Vitamin D and the Pandemic

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Do you know your vitamin D level? Most likely, this is not a question you’ve been asked very often. But, with the seemingly neverending COVID pandemic, it is one you should find the answer to. 

Depending on the source, it is estimated that anywhere from one-quarter to three-quarters of the population of the United States is deficient in vitamin D. To put that into numbers, that is somewhere between 82.75 million and 248.25 million people in this country who are not getting enough vitamin D. Since the primary source of vitamin D is direct sunlight, those numbers could be even higher in the winter months, especially in the north of the country. 

Why is this important? First, vitamin D is vital to bone health. Without it, it is impossible for your body to absorb the calcium it needs for bone growth in children and bone health in adults, especially seniors. In addition, it is being shown to prevent and treat conditions such as asthma, heart failure, and autoimmune diseases, such as multiple sclerosis and inflammatory bowel disease (Crohn’s disease, ulcerative colitis). The Center for Nutrition Studies website also states, “A 2014 review of 32 studies reported that low vitamin D levels were associated with 90% increased risk of early death! Additionally, two separate reviews of 78 vitamin D supplementation studies reported taking a vitamin D supplement decreased the death rate in healthy adults. Another large review reported that taking a vitamin D supplement decreased the death rate in those who had cancer.”

If that isn’t impressive enough, there’s more. By now, you’ve most likely heard of this COVID pandemic. Recent studies out of Isreal found evidence that increasing vitamin D levels in COVID-19 patients helps reduce their risk of severe illness and even death. And they found that those who were already taking vitamin D supplements before contracting COVID were more likely to avoid the worst effects of the illness completely.    

“We found it remarkable, and striking, to see the difference in the chances of becoming a severe patient when you are lacking in vitamin D compared to when you’re not,” said Dr. Amiel Dror, a Galilee Medical Center physician and Bar Ilan researcher who was part of the team behind the study. “What we’re seeing when vitamin D helps people with COVID infections is a result of its effectiveness in bolstering the immune systems to deal with viral pathogens that attack the respiratory system,” he told The Times of Israel. “This is equally relevant for Omicron as it was for previous variants.”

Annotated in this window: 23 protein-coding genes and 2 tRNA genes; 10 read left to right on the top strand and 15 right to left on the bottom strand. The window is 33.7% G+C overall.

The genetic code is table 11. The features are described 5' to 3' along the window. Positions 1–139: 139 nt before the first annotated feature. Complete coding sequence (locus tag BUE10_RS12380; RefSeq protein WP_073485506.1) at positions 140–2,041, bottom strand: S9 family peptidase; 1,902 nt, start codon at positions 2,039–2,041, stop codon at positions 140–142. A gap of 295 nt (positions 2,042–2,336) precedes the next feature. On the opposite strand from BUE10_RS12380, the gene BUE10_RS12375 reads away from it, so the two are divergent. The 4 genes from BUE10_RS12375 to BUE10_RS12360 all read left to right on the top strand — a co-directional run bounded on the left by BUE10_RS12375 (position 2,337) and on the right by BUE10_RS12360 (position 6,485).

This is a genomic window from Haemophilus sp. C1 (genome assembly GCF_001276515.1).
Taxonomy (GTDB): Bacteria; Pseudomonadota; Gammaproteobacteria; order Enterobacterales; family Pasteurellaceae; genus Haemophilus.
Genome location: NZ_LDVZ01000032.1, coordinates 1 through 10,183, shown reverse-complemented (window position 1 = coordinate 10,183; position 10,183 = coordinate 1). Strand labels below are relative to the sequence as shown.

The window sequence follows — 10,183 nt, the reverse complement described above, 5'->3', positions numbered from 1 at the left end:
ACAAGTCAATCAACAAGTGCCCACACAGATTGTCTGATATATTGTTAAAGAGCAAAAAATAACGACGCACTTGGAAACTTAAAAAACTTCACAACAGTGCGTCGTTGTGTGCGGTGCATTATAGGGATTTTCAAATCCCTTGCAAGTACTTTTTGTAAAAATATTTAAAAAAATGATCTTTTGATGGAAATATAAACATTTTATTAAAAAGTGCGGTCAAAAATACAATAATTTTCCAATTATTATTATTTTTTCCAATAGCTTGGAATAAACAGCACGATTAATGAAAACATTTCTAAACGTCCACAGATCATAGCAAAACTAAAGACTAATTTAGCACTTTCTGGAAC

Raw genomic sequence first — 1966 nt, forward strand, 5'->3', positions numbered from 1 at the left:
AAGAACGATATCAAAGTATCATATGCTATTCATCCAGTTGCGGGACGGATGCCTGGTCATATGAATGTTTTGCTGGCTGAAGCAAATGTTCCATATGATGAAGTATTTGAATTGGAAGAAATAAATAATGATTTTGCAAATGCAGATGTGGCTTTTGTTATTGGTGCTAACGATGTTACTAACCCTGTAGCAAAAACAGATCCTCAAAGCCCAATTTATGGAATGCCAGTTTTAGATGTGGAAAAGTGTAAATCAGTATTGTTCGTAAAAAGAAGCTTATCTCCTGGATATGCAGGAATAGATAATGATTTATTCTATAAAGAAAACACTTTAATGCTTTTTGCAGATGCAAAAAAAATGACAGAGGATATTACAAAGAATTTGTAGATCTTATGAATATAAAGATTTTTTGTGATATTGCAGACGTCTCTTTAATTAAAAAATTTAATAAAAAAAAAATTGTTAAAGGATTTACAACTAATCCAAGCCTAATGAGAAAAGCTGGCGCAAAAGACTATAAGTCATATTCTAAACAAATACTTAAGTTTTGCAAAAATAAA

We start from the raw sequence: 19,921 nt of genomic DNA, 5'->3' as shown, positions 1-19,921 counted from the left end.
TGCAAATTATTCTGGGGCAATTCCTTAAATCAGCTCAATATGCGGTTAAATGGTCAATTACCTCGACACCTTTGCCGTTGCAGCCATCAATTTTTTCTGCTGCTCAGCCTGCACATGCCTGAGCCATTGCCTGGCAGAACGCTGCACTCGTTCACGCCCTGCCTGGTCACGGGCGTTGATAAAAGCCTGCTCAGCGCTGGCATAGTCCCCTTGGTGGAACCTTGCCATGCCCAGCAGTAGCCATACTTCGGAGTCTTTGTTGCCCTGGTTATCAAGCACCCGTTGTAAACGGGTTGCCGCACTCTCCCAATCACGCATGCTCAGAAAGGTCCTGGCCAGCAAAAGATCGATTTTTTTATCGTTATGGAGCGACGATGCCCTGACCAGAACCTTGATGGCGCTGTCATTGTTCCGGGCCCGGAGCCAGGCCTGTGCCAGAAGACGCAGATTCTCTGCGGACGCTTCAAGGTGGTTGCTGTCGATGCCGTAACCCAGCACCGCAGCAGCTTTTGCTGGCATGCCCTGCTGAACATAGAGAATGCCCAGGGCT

The study went on to report that 26% of COVID patients died if they were vitamin D deficient compared to 3% who were not vitamin D deficient. 

The recent Isreal study is not the only one finding and reporting on the importance of vitamin D levels in the era of COVID. According to Dr. Mercola, an osteopathic physician, on the freedomfirstnetwork.com, “Another group of researchers in Spain gave vitamin D3 (calcifediol) to patients admitted to the COVID-19 wards of Barcelona’s Hospital del Mar. About half the patients received vitamin D3 in the amount of 21,280 IU on day one plus 10,640 IU on Days 3, 7, 15 and 30. Those that received vitamin D fared significantly better, with only 4.5% requiring ICU admission compared to 21% in the no-vitamin D group.”

Where can you get vitamin D? Technically, vitamin D is not a vitamin because it can be produced by the body naturally when it is exposed to direct sunlight. Depending on how much skin is exposed to the sun, the time of year, and how close you are to the equator, about 10 to 20 minutes of sun exposure when the sun is at its highest is all you will need. However, if you live in the extreme north or south or if it’s winter, you’ll need some more options. 

There are a few foods that contain vitamin D, such as oily fish, sardines, mushrooms, and liver. But you would have to eat a large amount of those foods to get the amount of D your body needs. Supplements are the most efficient and the easiest way of knowing how much you are getting. There are two kinds of supplements, D2 and D3. D3 has been proven to be the most effective. 

To know how much you should take a day, it is best to consult your physician. There are many factors at play, such as gender, location, lifestyle, and so on.

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